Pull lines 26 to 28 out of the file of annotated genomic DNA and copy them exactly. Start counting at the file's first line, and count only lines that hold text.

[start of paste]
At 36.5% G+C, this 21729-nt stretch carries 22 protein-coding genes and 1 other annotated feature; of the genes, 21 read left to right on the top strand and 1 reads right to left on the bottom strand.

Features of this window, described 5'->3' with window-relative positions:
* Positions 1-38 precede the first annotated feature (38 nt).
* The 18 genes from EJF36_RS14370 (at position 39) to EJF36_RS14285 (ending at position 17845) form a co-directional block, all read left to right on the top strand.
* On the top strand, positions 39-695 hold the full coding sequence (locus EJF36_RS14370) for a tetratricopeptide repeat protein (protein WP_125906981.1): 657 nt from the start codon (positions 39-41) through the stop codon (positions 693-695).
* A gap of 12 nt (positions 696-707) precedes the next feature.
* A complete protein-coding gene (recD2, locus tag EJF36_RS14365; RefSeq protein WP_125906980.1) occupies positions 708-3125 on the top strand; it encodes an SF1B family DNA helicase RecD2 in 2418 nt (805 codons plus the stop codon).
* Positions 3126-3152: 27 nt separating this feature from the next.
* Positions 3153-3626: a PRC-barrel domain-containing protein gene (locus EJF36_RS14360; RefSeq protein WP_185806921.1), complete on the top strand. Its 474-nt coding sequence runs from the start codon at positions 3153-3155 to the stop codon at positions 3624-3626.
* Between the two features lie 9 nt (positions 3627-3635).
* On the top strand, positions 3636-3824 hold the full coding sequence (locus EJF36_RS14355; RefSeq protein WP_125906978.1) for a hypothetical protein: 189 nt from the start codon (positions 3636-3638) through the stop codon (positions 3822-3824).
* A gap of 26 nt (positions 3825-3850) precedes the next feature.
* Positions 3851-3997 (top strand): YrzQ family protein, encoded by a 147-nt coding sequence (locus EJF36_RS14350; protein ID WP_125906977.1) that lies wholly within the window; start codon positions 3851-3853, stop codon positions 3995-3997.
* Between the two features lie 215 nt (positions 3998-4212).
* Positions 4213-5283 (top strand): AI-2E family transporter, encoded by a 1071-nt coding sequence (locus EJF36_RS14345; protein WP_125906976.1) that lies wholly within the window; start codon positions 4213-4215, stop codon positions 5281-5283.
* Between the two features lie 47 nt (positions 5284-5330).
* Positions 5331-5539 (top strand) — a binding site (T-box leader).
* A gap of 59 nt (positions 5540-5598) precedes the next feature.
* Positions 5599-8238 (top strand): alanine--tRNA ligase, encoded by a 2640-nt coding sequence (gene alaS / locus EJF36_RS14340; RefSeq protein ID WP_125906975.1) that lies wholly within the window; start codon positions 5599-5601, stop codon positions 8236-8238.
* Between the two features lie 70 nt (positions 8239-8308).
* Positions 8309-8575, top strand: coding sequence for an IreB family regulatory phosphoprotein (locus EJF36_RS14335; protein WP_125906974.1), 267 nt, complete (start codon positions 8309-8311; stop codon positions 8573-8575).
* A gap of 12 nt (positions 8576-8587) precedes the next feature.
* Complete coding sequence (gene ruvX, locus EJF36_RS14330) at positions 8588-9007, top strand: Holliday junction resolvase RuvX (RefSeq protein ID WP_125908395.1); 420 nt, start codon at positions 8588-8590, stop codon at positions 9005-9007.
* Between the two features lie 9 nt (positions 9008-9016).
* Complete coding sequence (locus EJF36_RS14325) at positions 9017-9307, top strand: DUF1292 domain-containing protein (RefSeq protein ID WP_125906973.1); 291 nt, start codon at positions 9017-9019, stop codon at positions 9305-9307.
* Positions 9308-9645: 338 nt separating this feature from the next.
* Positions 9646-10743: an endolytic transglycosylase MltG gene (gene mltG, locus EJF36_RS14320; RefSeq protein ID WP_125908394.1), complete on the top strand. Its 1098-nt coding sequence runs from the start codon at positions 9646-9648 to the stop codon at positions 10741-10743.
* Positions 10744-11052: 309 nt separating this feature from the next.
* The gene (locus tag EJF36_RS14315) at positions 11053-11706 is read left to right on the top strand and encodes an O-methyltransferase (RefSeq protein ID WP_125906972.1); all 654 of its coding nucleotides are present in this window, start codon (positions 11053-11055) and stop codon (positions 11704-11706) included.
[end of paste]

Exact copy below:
* Positions 9308-9645: 338 nt separating this feature from the next.
* Positions 9646-10743: an endolytic transglycosylase MltG gene (gene mltG, locus EJF36_RS14320; RefSeq protein ID WP_125908394.1), complete on the top strand. Its 1098-nt coding sequence runs from the start codon at positions 9646-9648 to the stop codon at positions 10741-10743.
* Positions 10744-11052: 309 nt separating this feature from the next.